More than a few people have observed that entrepreneurship is extremely simple: all it takes to build a successful company is to make something people want, then sell it to them.
Of course, there’s a difference between simple and easy. After all, 90% of new businesses fail. So entrepreneurs lay awake at night, thinking about how to grow their companies. But they tend to worry about the wrong things: how to make something, and how to sell it. In my experience, those parts aren’t actually the problem. Sure, getting the making and selling right requires ungodly amounts of hard work. As Paul Graham has described it, a startup is a bargain in which you squeeze a lifetime’s worth of work into three to five insanely hard years, in exchange for receiving a lifetime’s worth of salary at the end of that time. It’s tough. Very tough. But that work, the making and selling, is rarely where companies actually go off the rails. Indeed, it turns out both parts tend to yield eventually to smart, focused, head-down busting ass.
The thing that really kills companies is the part that founders worry about less: making something that people want. I’ve screwed that up in a bunch of ways in the past myself, and I’ve seen literally thousands of current and prospective companies do it, too.
Figuring out what people want is hard. And it’s hard for a lot of reasons. In the tech world, for example, it’s hard because builders tend to forget they’re different from regular users; hackers argue about the relative merits of Emacs vs VI, while according to recent research 90% of ‘regular people’ don’t use keyboard shortcuts. And it’s hard because, as Steve Jobs famously observed, those people don’t even know what they want until you show it to them.
So figuring out what people want is tough. During the first Internet bubble, VCs ‘solved’ that problem in a standardized way: by hiring MBA CEOs. Find someone with an HBS diploma and some biz dev / sales experience, put him (or her, but probably him) in charge, and task him with figuring out what users want, then with explaining it to the engineering team. While that sounds excellent, unfortunately, it doesn’t actually work, as the subsequent implosion of the internet sector demonstrated. In short, it turns out it’s nearly impossible to figure out what you should build, if you have no idea what you can or can’t build.
In today’s Internet Bubble 2.0, VCs read the lesson of the MBA CEO debacle as: put the tech guys in charge. Now, everyone wants teams of ‘technical founders’. But, in my estimation, that’s a bit of an oversimplification, as not all tech founders are the same. As Geoffrey Moore observed in his excellent (albeit slightly dated) Crossing the Chasm, bleeding edge types actually break into two, very distinct sub-groups: technologists, who are excited about technology for technology’s sake, and visionaries, who are excited about what technology can do for people, about how it might change real, day-to-day lives.
Both types these days pass themselves off as technical founders – that’s what gets funded. But when it comes to actually writing code, the visionaries tend to be more or less crap. Consider Foursquare founder Dennis Crowley – ‘technical’ visionary to Naveen Selvadurai’s legitimately technical technologist; while the two wrote the first version of the app together, their first hire, Harry, was initially tasked with rewriting all of Dennis’ code. At the same time, it’s the visionary who shoulders that crucial question of what people want. Hacking skill aside, it’s good news that Dennis squeezed his quasi-technical way to the helm, as Foursquare would never have grown to what it is today without his lead.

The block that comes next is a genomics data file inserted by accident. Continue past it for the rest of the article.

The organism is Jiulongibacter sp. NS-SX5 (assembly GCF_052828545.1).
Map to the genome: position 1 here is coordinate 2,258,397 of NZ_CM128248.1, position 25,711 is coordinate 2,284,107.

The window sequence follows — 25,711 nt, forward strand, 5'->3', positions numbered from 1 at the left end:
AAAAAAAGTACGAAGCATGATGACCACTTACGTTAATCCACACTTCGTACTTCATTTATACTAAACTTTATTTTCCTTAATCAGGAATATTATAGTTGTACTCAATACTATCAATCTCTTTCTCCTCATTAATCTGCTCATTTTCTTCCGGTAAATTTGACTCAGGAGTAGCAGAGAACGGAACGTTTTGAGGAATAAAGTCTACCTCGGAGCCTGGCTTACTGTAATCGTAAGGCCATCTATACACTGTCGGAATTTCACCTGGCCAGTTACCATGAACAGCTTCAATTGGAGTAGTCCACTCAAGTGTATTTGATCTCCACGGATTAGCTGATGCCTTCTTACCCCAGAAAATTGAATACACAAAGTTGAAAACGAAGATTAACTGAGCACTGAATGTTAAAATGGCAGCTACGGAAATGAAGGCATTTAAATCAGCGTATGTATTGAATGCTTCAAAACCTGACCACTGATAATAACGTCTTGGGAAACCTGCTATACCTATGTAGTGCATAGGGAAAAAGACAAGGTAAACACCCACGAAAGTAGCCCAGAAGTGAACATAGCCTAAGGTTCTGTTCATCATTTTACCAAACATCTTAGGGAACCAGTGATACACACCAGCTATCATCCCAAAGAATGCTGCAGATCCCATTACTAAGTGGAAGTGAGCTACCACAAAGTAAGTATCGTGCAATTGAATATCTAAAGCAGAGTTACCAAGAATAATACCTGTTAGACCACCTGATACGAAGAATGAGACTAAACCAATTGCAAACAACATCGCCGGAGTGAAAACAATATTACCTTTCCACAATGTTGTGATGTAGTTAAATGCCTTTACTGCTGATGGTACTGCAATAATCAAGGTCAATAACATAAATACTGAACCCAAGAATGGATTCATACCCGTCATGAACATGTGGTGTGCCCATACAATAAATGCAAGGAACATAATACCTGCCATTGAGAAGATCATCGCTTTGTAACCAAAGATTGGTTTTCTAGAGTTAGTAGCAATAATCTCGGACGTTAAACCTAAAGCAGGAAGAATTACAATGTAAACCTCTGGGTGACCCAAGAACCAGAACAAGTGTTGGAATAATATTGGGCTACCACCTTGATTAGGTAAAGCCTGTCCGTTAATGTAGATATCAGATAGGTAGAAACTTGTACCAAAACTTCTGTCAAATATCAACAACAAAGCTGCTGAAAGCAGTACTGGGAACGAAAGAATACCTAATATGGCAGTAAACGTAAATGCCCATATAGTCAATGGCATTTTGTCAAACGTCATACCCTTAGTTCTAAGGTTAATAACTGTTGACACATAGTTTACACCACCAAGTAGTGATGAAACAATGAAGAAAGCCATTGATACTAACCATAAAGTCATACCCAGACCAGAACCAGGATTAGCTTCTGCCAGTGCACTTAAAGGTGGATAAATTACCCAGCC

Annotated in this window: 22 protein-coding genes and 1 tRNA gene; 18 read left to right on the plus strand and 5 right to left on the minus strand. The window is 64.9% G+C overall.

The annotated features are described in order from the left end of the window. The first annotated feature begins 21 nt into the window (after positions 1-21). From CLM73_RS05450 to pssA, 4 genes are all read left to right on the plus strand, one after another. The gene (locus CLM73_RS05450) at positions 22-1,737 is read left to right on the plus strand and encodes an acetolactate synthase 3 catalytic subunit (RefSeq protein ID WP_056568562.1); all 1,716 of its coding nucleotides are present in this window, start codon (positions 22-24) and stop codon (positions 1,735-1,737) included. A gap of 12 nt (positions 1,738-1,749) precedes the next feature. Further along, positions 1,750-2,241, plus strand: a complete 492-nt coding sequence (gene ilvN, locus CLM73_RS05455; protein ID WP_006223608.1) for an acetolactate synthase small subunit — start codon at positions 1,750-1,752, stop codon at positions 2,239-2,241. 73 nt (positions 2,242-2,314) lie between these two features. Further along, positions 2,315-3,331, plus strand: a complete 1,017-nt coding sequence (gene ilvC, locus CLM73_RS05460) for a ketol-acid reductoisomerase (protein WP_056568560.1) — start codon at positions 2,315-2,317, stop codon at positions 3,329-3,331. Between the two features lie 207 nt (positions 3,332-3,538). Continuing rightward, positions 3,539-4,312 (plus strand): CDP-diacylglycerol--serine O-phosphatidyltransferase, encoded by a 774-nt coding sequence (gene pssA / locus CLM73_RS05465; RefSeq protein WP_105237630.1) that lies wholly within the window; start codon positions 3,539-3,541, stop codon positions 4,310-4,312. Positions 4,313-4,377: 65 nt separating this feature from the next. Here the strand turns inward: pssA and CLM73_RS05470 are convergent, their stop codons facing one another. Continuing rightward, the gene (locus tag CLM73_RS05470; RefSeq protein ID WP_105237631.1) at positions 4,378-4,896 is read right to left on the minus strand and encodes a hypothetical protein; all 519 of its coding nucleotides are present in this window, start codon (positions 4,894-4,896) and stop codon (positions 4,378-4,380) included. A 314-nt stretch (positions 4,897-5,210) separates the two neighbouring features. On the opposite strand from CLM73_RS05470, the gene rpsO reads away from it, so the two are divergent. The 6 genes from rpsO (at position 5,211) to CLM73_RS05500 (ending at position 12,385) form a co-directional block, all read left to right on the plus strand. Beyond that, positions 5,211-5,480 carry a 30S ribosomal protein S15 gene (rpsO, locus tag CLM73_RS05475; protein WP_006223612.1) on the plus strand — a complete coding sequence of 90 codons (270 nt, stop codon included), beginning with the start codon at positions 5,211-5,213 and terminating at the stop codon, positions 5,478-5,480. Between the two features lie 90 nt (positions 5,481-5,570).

Even if we also call them ‘technical founders’, visionaries aren’t exactly tech peeople, nor exactly business people, but some weird hybrid, some kind of geek ambassador, living in the world between. As a result, the ideal technologist/visionary startup pairing is easy to miss – or, at least, to mischaracterize. Some would see the pair as a tech guy and a business guy, while others would see two tech guys. Neither is quite right. Because what, exactly, was Steve Jobs? Tech guy? Biz guy? Neither and both. He was the prototypical visionary to Woz’s prototypical technologist.
Recently, in an effort to re-secure the US’s place on the world innovation and economic stage, there’s been a strong push to increase the number of engineers coming out of America’s colleges and universities. But if we believe startups are a real driver of innovation and growth, I worry that education push will miss half of the founder equation. Our education system tends to divide students binarily into ‘art people’ and ‘science people’, giving short shrift to those in-between geek ambassadors.
Computer Science departments, for example, are notorious for disdaining ‘dilettantes’. If you’re not hacking compilers in assembly language, you might as well head back to the theater department, because most CS profs have little patience for or interest in anyone who isn’t at least willing to pretend they’re chasing a CS PhD down the line. Still, from what I’ve observed, at least a small number of budding visionaries manage to find ways to build the education they need, often hiding out in the slew of new ‘cognitive science’ majors that have popped up in the last decade – a spot that allows them to balance CS classes with psychology, philosophy, neuroscience and linguistics.
To grow the next generation of startups, we need to grow the next generation of both geek ambassadors and top-notch hackers, then to find smart ways to pair off the two. A technologist and a visionary. It’s the best way to build a startup that makes something amazing – something that people really want.